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|I was blown away when I saw what Mary had done with the Canvas Weave sample this year. The story behind it touched my heart. We asked Mary if she would be willing to write a blog post about her weaving journey and the tunic she wove after her husband asked her the simple question “What are you going to make with it?”. Read her interesting and touching story below.|
| My first experience of weaving took place when I was given a small Spears weaving loom for my 10th birthday. I loved that little loom and seem to recall weaving a variety of striped, wavy edged samples on it in the bright, primary coloured acrylic yarns that came with the loom. Fast forward many decades (more than I care to remember) and I’m once again weaving lots of samples but now they are rather more sophisticated, less irregular, and the yarns are usually made from natural fibres.|
Spear weaving Loom
I started spinning about 18 years ago and weaving seemed a natural progression. At the time there were very few weavers in the guild to which I then belonged so I set about teaching myself to weave using every resource I could find; books, magazines, videos and YouTube. I actually spent far more time reading weaving books and studying pattern drafts than reading novels. Then a few years ago a fellow weaver, Ian, told me about the JST online guild and I joined that same day. It was the start of Season 2 Plain Weave and now 4 years on I am still following Jane’s classes and learning so much from her.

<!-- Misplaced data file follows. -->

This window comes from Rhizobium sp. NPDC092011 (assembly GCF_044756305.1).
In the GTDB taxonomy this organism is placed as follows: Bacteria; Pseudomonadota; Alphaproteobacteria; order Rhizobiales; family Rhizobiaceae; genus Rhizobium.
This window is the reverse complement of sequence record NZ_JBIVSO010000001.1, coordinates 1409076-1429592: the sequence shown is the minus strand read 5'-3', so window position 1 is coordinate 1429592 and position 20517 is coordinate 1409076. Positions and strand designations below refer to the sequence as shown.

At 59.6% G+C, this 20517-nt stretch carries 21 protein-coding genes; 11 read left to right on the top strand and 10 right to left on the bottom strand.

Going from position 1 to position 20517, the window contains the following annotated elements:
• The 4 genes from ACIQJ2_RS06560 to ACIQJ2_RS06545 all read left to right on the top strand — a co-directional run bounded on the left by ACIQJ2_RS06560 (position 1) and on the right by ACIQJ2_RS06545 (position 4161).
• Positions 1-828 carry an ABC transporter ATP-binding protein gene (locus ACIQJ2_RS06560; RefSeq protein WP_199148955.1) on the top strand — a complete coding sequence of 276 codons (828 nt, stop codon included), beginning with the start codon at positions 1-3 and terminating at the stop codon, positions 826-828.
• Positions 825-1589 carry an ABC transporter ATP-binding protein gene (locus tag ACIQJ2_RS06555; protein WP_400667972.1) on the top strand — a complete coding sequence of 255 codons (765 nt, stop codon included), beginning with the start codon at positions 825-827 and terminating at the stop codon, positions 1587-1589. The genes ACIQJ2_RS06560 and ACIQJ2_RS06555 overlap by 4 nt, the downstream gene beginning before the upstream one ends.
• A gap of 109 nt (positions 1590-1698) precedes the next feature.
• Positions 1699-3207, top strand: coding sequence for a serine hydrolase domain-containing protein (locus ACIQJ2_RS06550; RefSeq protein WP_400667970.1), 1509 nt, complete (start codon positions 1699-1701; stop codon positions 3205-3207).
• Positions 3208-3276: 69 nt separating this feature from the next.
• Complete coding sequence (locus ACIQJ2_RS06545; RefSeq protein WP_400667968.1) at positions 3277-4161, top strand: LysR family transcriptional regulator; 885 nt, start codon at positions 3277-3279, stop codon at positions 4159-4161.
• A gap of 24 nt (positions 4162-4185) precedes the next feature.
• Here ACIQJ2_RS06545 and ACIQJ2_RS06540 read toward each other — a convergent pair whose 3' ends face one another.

I was really pleased to discover that Season 5 was devoted to lace weave as it was a structure I had not previously explored. Here in the UK, it’s not always easy to source similar yarns to the ones Jane uses and I often find it quite a challenge to find suitable substitutes. For lesson 2 on Canvas Weave though, I used yarns that I already had in my stash hoping they would give satisfactory results. The warp was a cotton and linen mix 28 wpi that I purchased on eBay some years ago and the other yarn I incorporated was pale blue Bockens linen yarn 30 wpi that I was given just before lockdown.
I warped up my Louet David loom with the suggested 6 yard warp at 16 epi and set about weaving the sampler as per Jane’s instructions, finding the labels attached to the treadles especially helpful when trying to ‘own the structure’ as Jane puts it.